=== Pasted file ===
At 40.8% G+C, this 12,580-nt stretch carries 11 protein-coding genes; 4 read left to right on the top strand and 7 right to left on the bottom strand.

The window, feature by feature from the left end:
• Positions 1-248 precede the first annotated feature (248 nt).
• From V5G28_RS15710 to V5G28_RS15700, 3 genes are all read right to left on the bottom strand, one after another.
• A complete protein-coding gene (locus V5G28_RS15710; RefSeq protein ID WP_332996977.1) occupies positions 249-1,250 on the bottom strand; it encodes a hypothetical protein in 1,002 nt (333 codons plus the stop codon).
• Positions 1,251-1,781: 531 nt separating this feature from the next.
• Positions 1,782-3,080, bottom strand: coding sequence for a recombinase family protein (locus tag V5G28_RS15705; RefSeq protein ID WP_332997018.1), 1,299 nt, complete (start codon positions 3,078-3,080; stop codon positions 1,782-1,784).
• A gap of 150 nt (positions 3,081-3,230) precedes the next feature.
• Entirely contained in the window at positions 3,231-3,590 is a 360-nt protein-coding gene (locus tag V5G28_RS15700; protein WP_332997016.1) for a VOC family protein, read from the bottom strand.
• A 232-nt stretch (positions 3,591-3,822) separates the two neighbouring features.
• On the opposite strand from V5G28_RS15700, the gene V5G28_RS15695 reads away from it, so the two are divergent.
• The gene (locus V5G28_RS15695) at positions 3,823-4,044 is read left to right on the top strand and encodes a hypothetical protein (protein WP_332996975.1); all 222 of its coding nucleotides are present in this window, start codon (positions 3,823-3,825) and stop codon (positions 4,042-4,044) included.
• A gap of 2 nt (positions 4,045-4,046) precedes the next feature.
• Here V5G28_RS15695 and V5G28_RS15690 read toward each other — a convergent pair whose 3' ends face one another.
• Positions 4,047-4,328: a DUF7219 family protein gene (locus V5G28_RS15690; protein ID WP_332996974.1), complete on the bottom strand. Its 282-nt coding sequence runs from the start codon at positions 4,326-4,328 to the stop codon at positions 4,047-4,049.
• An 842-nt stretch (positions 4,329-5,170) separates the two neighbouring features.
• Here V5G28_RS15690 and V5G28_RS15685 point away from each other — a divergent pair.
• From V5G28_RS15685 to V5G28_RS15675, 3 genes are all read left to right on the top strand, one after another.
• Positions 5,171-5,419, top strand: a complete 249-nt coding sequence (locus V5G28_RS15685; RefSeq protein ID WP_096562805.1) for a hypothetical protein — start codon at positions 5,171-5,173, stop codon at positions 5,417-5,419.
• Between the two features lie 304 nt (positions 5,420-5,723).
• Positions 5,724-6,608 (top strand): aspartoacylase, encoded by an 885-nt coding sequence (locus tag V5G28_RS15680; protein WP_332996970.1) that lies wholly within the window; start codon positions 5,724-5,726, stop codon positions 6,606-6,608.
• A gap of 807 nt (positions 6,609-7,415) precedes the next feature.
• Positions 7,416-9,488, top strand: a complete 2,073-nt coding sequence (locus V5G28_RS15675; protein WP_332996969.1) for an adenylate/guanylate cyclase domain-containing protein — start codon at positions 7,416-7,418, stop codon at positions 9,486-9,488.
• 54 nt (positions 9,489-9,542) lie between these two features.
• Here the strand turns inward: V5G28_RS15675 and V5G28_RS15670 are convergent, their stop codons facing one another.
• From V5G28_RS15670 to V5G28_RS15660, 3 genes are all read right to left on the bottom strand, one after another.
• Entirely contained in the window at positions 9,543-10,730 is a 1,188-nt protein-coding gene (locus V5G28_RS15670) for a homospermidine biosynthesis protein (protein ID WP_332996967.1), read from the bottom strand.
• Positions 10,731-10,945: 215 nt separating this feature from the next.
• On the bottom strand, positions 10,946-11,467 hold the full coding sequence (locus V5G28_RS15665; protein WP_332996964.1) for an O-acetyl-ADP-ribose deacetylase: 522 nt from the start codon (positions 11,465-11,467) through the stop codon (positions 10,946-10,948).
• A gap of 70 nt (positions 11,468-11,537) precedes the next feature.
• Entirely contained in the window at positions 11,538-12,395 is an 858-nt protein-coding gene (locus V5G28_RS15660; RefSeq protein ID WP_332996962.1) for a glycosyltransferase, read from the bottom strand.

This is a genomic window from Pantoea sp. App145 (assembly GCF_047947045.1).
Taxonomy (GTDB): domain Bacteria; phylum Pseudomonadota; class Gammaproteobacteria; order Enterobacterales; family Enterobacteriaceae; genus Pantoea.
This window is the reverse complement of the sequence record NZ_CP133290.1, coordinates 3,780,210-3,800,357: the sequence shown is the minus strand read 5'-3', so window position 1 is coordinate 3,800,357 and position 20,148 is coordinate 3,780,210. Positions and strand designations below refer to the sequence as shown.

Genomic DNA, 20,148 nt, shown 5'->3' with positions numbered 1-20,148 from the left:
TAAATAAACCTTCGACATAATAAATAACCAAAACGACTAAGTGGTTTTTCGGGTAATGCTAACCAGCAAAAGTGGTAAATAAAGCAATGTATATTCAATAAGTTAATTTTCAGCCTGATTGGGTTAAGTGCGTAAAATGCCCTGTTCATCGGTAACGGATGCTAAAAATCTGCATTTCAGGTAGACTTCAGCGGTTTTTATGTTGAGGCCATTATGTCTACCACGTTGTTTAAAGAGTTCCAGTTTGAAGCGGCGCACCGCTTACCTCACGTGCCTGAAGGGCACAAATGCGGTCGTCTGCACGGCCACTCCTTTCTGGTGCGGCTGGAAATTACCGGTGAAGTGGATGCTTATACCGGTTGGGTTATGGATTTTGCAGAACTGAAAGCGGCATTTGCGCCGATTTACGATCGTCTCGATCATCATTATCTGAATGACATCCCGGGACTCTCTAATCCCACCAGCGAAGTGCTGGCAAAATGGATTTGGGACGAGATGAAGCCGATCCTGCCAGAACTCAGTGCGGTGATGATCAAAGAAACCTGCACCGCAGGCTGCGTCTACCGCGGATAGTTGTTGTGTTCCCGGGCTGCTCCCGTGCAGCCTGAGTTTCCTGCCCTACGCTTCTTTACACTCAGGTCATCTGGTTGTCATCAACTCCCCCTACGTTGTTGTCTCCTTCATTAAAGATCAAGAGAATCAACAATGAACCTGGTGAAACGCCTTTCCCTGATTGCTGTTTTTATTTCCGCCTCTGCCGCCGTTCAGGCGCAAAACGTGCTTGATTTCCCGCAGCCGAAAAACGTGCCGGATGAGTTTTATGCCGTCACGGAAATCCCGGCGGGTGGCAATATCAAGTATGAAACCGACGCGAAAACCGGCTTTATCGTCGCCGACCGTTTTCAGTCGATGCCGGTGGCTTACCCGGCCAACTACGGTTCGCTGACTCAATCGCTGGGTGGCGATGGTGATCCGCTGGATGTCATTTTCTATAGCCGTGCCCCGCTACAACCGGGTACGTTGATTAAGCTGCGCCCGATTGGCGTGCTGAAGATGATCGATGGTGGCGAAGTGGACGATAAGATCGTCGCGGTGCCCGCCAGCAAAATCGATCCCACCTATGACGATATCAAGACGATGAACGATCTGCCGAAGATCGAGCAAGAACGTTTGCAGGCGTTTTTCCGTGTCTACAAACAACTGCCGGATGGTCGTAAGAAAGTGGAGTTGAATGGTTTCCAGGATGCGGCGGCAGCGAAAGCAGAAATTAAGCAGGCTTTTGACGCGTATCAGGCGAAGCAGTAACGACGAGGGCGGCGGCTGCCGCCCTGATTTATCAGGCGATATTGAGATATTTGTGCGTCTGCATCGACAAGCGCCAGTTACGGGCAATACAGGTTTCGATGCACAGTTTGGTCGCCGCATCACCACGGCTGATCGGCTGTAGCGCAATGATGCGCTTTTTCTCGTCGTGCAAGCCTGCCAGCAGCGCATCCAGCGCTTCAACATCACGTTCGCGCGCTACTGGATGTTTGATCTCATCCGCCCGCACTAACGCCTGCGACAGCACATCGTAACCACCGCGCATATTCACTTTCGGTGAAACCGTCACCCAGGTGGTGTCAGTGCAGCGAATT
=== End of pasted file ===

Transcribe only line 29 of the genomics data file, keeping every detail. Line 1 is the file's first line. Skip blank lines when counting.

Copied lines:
• On the bottom strand, positions 10,946-11,467 hold the full coding sequence (locus V5G28_RS15665; protein WP_332996964.1) for an O-acetyl-ADP-ribose deacetylase: 522 nt from the start codon (positions 11,465-11,467) through the stop codon (positions 10,946-10,948).